Einstein proposed that gravity is simply the curvature of spacetime. However, as I’ve observed on this blog, space is an effect of consciousness becoming aware of itself – in that recognition is a subtle gap (a-b). As this arises from consciousness curving back on itself, illustrated above, space is inherently curved. It is not a flat plane.
Also, attention flows, perpetually curving in on itself. Gravity, the attractive force, becomes inherent.
Further, because consciousness … Continue Reading…
Last week, I came down with a cold and was reflecting on the experience. The body was sick, the mind foggy, but peace and happiness where undisturbed.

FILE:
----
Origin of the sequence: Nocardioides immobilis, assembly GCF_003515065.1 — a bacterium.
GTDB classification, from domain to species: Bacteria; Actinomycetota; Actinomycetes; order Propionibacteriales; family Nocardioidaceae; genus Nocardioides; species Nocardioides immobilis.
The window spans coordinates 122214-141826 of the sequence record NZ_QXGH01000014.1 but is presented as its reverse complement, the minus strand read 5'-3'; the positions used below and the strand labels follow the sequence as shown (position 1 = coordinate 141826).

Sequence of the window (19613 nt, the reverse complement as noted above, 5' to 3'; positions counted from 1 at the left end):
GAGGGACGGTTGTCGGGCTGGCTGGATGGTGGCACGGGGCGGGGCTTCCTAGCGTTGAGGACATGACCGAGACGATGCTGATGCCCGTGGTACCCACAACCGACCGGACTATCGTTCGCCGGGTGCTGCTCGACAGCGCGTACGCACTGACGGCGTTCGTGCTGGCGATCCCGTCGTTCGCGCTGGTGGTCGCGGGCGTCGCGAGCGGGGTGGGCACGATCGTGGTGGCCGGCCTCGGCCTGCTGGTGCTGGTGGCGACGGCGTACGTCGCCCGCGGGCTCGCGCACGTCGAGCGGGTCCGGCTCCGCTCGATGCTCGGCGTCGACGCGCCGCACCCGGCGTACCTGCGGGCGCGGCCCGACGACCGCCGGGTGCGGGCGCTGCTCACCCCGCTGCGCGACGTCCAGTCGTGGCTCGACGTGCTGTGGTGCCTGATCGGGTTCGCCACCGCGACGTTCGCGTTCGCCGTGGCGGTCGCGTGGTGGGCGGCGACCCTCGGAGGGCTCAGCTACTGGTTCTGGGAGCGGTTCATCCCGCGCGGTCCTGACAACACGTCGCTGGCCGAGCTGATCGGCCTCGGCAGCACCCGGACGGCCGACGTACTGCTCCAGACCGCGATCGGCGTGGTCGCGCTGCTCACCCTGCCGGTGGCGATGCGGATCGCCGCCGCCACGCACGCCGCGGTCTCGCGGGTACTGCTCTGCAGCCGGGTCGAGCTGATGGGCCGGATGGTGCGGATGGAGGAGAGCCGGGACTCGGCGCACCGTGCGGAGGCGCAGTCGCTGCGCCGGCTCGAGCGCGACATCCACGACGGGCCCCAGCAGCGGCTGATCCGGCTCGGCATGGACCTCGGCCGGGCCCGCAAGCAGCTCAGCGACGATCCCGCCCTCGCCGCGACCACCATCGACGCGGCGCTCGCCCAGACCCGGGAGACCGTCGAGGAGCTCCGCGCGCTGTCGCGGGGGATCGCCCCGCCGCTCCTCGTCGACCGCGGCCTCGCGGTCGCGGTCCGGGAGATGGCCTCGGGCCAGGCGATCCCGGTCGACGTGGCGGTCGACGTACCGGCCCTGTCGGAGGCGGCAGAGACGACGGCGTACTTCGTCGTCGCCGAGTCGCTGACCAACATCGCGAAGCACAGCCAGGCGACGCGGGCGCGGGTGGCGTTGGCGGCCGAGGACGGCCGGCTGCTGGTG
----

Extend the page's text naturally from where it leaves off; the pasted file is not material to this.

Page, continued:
This reminded me of a verse in the Bhagavad Gita
Weapons cannot cleave him,
nor fire burn him;
water cannot wet him,
nor wind dry him away.
Notice how this mentions examples from 4 of the elements. The true Self is not under the influence of the elements. In fact, the elements rise from it so it’s the other way around.
Not … Continue Reading…
As science has discovered, our bodies are made of trillions of cells, each their own life form. We also carry an even greater number of other life forms. Some of the second type are very beneficial, like those in our gut biome that help with digestion. Others are less so and the body has a defense system to keep them under control.
When the body falls out of balance, less desirable things like bacteria and viruses can get the upper hand and we experience being sick. To help clear the problem, the body will do things like raise its temperature, … Continue Reading…